Experience in High School

Topics: High school, Education, Twelfth grade Pages: 5 (2287 words) Published: July 2, 2011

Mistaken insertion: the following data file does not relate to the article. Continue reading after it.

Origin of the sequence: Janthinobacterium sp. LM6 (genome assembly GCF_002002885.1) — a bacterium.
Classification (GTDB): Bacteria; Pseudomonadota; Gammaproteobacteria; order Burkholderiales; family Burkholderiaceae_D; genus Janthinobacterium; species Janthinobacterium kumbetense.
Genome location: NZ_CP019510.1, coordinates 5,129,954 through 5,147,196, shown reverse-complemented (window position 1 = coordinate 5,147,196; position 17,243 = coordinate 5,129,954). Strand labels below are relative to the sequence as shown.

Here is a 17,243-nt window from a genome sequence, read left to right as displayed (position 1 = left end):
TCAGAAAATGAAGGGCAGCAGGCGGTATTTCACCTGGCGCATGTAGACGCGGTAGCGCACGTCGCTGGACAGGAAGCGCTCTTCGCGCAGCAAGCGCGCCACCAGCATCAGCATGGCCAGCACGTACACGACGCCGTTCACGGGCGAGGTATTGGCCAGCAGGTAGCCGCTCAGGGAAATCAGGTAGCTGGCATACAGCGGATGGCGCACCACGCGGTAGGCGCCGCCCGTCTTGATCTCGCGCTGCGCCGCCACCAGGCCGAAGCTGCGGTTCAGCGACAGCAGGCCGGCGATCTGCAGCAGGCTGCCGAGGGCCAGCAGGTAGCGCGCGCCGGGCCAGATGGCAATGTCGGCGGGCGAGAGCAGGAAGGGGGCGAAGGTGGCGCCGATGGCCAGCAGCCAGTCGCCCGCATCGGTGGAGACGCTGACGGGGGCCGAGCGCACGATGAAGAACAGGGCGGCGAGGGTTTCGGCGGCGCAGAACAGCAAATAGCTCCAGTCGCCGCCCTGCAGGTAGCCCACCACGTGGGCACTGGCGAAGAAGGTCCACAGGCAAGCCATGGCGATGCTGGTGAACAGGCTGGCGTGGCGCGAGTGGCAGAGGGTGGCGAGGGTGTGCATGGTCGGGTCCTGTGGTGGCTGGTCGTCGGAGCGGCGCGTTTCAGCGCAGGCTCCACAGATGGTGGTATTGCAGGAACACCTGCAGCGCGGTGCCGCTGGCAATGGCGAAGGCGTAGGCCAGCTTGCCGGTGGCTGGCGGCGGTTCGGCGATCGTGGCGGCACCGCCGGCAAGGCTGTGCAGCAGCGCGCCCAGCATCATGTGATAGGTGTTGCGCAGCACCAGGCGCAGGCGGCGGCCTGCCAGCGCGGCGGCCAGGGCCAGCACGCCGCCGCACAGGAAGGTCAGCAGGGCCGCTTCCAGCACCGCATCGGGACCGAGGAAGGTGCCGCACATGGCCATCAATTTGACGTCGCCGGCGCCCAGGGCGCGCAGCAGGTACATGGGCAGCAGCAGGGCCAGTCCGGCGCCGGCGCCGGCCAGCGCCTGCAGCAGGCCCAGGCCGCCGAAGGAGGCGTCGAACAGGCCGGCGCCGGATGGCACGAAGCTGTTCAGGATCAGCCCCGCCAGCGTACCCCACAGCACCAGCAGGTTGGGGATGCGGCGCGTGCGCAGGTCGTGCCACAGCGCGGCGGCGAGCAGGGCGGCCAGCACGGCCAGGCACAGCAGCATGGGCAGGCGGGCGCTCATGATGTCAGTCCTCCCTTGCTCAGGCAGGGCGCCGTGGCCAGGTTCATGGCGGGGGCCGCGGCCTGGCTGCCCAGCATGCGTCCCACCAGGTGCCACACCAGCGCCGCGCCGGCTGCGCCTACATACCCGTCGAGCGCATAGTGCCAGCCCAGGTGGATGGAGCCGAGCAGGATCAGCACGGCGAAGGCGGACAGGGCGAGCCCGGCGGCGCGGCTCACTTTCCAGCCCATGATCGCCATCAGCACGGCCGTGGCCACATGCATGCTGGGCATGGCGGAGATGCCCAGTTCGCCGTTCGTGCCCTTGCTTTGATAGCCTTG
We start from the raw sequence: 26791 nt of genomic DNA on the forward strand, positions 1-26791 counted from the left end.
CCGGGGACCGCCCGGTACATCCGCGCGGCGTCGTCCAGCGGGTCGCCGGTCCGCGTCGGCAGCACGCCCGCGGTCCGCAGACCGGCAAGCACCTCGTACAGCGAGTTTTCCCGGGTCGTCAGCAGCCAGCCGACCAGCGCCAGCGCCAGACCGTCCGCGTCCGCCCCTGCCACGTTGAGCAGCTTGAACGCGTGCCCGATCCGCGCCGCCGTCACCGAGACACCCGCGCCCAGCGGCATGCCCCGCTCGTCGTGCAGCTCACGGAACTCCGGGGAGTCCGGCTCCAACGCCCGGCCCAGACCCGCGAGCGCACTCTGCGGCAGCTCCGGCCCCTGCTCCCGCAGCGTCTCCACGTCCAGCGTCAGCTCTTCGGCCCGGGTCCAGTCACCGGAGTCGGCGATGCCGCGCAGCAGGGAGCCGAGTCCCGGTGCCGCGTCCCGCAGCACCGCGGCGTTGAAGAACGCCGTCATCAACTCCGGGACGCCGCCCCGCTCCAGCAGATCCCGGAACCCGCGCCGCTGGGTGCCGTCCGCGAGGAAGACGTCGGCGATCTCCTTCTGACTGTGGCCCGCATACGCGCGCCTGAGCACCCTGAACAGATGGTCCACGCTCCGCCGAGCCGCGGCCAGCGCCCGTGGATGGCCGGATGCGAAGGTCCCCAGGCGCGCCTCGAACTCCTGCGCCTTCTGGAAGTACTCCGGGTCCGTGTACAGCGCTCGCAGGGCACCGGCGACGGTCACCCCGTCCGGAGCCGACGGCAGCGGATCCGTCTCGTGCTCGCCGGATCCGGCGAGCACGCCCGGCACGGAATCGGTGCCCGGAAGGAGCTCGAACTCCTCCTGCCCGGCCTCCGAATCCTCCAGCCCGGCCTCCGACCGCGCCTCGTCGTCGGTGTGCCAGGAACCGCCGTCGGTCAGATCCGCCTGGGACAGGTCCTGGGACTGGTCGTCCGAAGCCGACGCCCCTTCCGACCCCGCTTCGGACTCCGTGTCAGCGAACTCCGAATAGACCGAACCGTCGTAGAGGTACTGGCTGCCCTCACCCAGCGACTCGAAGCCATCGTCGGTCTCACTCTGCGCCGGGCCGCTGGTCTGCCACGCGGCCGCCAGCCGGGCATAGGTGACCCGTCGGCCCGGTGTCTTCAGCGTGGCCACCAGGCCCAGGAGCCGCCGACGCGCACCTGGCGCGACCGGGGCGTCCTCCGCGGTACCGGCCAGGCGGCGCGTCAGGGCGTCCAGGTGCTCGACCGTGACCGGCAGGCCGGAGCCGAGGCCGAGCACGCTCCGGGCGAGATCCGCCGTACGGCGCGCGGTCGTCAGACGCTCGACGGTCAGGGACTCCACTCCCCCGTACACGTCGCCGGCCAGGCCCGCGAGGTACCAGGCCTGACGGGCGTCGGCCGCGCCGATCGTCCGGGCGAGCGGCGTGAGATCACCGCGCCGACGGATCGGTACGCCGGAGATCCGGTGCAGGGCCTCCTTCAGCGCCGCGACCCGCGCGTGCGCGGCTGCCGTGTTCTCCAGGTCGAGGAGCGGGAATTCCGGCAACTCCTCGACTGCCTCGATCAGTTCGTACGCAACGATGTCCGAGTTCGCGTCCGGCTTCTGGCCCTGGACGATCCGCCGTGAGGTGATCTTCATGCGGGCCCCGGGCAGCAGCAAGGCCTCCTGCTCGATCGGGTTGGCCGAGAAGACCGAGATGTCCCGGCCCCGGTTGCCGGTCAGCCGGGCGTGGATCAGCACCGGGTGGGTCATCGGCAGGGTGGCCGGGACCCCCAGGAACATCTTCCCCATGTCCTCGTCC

Each teacher can recount numerous highs and lows in their teaching career. Personally, I experienced many great moments while teaching. These were days when I ended so happy and enthusiastic that I knew I had selected the right profession. On the other hand, I had days where I definitely questioned teaching as a career. These were days where the students seemed uninterested, too talkative, or even worse a blow up occurred and nothing got accomplished. Thankfully the average combined with the positive days outshine my negative days. Through my 14 years of teaching and working in education, one event stands above the rest as my absolute best teaching experience. Through it I learned so much about teaching and dealing with students. My hope is that the student involved was at least partially changed for the better from the experience as I was. I also hope that there is something in this story that can help inform and inspire you. Let's call him Tyler. Tyler was a troubled student. He was enrolled in my senior American Government class followed the second semester by Economics. Surprising as it was to many former teachers, he had made it to senior year. However, he had spent a couple of years in and out of full inclusion classrooms. He had numerous behavior management issues. I don't remember his exact IEP at this point, this happened about 10 years ago, but I know that he had impulse control and anger management issues. He had been suspended many, many times in previous years. The previous year he had been mainstreamed with a co-teacher in some classes. However, for 12th grade, he was in my room without a co-teacher. I knew he had problems before the first day. His ESE coordinator came and visited me during planning week to have a talk about him. My style of teaching is such that I am very stern in the beginning, allowing students to get away with very little. I have always done this on purpose believing that it is easier to soften up as the year goes on than get harsher. I learned this the hard way my first year of teaching. I decided that I was not going to change the way I taught or interact with him in particular because of his issues. He sat in the back row. I had never used a seating chart with students on the first day when I was just getting to know them. Every time I talked at the front of the class, I would ask questions of students, calling them by name. This helped me learn their names while getting the kids involved. Unfortunately, every time I called on him he would respond with a flip answer. He knew the answers when he listened but he didn't want to be called on. If he got an answer wrong, he would get very angry. About a month into the year, I was beating my head against the wall trying to connect with Tyler. I could usually get these kids to be involved or at the very least to sit quietly. However, he was just loud and obnoxious. Tyler had been in so much trouble through the years that it had become his modus operandi. He expected it and he expected his teachers to know about his referrals and suspensions. For every new teacher, he'd push and push seeing what it would take to get a referral. I tried to outlast him and work things out my way. I had rarely found referrals to be effective because students would return worse than before. One particular day, Tyler was talking while I was teaching. In the middle of teaching I said in the same tone of voice, "Tyler why don't you join our discussion instead of having one of your own." With that, he got up from his chair, pushed it over, and yelled something I can't remember other than including the words, "You B----!" Well that was definitely referral time. I sent him to the office with a discipline referral, and he received a week's out of school suspension. Now so far you might be asking how this could be my best teaching experience. So far it was actually one of my worst. I dreaded that class every day. His anger and mumbled words under my breath were almost too...
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